This is Makayla. We purchased Makayla from a Welsh Cob breeder, Goldhills Welsh, in central California. She is a section D Welsh Cob and was the first horse in our herd to start our equestrian therapeutic activities in the area of carriage driving. She is chestnut coloring with a fabulously long mane.
After the loss of our beloved thoroughbred, Clipper, due to colic, Cheryl was introduced to carriage driving by a dear friend, we embarked upon looking for a horse that could help us enter this equestrian activity.
She was the first horse in our herd to start our equestrian therapeutic activities in the area of carriage driving. She started by carriage driving and eventually competed in the Special Olympics and local county fairs under saddle and in carriage. She has helped our guests win many ribbons.
Carriage driving under normal circumstances is a two-handed activity. However, we had a guest that only has the use of one hand. We crafted special reins to direct the horse using only one hand. Makayla and her driver drove in both horse shows for individuals with disabilities and county fairs for typical drivers.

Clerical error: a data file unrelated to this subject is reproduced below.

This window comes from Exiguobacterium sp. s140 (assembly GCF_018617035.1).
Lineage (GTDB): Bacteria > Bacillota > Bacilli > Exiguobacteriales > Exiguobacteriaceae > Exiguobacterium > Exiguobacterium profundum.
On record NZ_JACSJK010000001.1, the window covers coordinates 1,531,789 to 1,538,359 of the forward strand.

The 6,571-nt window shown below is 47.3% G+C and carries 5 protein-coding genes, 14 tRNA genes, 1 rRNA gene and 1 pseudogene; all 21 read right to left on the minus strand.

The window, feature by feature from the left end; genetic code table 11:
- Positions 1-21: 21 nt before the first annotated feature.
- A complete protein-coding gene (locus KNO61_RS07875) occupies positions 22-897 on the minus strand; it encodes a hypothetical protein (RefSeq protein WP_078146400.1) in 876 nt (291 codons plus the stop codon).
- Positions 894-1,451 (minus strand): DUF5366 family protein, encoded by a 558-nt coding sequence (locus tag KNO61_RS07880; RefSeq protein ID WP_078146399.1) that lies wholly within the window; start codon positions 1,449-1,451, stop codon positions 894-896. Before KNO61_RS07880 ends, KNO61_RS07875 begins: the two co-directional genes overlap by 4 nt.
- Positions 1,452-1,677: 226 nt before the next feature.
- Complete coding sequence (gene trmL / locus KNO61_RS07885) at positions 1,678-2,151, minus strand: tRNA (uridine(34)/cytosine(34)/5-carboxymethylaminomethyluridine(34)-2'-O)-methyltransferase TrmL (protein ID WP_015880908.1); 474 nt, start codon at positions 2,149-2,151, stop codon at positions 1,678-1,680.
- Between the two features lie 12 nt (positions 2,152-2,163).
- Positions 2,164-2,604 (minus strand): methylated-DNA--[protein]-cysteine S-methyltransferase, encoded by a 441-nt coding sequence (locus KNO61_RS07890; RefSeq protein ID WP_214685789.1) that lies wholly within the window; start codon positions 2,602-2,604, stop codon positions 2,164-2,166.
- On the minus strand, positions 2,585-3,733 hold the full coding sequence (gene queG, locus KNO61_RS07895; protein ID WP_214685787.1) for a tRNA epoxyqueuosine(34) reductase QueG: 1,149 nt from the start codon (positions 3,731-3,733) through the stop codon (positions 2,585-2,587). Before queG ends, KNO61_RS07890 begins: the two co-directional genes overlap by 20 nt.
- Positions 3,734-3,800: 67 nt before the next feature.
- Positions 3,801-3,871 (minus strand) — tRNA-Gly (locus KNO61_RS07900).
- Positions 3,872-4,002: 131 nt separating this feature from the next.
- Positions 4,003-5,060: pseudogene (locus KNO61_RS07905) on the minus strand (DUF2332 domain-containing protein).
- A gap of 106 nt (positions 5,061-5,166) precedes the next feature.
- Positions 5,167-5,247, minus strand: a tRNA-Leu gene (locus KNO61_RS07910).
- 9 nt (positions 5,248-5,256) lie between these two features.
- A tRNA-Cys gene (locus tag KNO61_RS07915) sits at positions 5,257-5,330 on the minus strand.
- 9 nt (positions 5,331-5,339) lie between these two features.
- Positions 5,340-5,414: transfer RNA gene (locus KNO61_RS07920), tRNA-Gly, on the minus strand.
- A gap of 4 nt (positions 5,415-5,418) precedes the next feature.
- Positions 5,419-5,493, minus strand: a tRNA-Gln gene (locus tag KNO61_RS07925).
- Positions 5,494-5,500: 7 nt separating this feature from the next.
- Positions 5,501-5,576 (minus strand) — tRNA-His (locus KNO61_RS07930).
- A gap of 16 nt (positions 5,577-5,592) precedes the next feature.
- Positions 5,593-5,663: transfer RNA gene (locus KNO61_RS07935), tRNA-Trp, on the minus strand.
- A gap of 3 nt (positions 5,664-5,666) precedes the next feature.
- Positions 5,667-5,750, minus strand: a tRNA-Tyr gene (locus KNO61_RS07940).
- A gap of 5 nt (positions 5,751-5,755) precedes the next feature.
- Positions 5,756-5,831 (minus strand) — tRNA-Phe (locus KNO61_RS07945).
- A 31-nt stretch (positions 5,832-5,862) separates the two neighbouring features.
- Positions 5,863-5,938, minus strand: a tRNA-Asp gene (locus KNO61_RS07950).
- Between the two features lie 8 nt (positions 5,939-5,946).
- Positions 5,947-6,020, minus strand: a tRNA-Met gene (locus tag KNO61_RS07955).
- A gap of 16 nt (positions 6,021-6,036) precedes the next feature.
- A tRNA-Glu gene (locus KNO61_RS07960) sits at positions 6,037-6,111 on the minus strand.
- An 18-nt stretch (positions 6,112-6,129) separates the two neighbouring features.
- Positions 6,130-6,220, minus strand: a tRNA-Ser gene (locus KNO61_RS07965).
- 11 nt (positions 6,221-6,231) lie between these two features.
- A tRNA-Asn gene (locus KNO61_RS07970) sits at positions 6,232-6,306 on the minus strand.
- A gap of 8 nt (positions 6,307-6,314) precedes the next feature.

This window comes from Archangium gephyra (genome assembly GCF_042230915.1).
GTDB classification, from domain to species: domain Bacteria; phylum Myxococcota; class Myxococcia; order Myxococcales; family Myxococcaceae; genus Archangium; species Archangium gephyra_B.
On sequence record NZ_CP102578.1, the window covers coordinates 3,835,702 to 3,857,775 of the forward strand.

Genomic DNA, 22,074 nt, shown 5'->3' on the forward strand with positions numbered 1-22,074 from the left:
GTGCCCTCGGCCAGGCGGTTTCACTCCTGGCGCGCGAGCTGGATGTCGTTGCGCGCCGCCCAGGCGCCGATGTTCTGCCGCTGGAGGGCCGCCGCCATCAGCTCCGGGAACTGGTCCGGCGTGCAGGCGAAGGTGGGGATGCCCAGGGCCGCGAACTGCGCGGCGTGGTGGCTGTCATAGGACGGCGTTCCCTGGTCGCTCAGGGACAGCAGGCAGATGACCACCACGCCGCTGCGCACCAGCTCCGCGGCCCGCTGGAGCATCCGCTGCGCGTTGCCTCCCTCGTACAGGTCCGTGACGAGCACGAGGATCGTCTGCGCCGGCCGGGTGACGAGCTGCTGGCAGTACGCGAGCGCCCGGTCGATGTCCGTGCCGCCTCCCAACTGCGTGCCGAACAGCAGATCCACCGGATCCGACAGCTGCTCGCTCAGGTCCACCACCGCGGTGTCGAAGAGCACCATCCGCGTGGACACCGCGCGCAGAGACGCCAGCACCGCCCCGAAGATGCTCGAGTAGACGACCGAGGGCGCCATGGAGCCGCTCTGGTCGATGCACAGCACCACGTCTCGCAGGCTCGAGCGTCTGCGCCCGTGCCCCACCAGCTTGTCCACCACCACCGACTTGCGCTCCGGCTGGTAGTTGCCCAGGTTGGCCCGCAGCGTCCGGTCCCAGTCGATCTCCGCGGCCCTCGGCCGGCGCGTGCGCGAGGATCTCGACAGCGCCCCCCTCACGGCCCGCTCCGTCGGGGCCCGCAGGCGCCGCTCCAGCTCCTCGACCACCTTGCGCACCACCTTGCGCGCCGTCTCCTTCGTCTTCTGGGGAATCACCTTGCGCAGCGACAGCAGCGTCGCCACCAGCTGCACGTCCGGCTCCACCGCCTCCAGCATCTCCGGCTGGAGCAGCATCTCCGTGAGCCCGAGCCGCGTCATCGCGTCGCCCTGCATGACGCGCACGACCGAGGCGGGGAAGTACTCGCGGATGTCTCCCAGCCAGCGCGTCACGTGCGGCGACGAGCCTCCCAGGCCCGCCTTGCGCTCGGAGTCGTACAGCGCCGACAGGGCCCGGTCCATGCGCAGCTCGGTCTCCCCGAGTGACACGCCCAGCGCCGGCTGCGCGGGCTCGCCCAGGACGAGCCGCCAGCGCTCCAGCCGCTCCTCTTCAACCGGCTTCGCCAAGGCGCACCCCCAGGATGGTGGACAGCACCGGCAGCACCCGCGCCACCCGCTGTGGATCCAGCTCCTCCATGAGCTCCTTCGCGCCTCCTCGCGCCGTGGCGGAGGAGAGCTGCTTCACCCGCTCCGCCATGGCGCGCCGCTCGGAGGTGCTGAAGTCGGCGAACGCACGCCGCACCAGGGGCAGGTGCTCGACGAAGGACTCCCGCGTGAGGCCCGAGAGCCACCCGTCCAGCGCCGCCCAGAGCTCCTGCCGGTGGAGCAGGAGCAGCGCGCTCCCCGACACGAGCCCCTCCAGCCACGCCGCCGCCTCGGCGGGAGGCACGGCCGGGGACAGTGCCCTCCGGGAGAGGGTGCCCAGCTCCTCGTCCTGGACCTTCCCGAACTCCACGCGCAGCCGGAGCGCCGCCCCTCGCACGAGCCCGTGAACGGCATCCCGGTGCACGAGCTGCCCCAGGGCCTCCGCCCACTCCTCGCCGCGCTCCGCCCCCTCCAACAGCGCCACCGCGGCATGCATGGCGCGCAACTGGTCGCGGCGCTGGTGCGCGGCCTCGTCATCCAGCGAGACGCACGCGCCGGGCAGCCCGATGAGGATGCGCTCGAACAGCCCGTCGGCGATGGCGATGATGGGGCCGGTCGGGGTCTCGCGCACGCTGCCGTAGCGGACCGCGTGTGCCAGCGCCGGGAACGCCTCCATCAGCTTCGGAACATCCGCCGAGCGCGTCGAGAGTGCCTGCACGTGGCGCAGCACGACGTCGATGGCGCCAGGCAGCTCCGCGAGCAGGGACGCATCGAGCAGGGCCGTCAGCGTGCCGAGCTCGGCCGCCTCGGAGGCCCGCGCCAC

After a few years of driving and riding Makayla, this guest requested at the morning of a Special Olympics horse show that she wanted to ride in this event without the aid of a side-walker. Not having prepared for this kind of independent riding a family meeting ensued to discuss the considerations. All agreed she was ready. After uncoupling the lead line at the gate of the event, we stood by watching this special horse take care of our precious student. Makayla took such good care of her rider and brought her two blue ribbons.
Mic is from the same breeder as his half sister, Makayla. He too was from the Goldhills Welsh. Mic, like his sister, is chestnut color and doesn’t have quite as long of a mane but has a tail as thick as they come.
This horse has done it all. At a very young age Mic won the distinguished award as the Supreme Champion of the Welsh Pony & Cob Society of America. He was trained by an accomplished dressage trainer and won first and second place ribbons in his first year of training competitions. He has been ridden both English and Western, on trails around cattle and wildlife and on the beach. He has driven carriages in horse shows and parades. He has done some jumping too. Mic loves to have his chin rubbed and enjoys a carrot or horse cookie at every opportunity.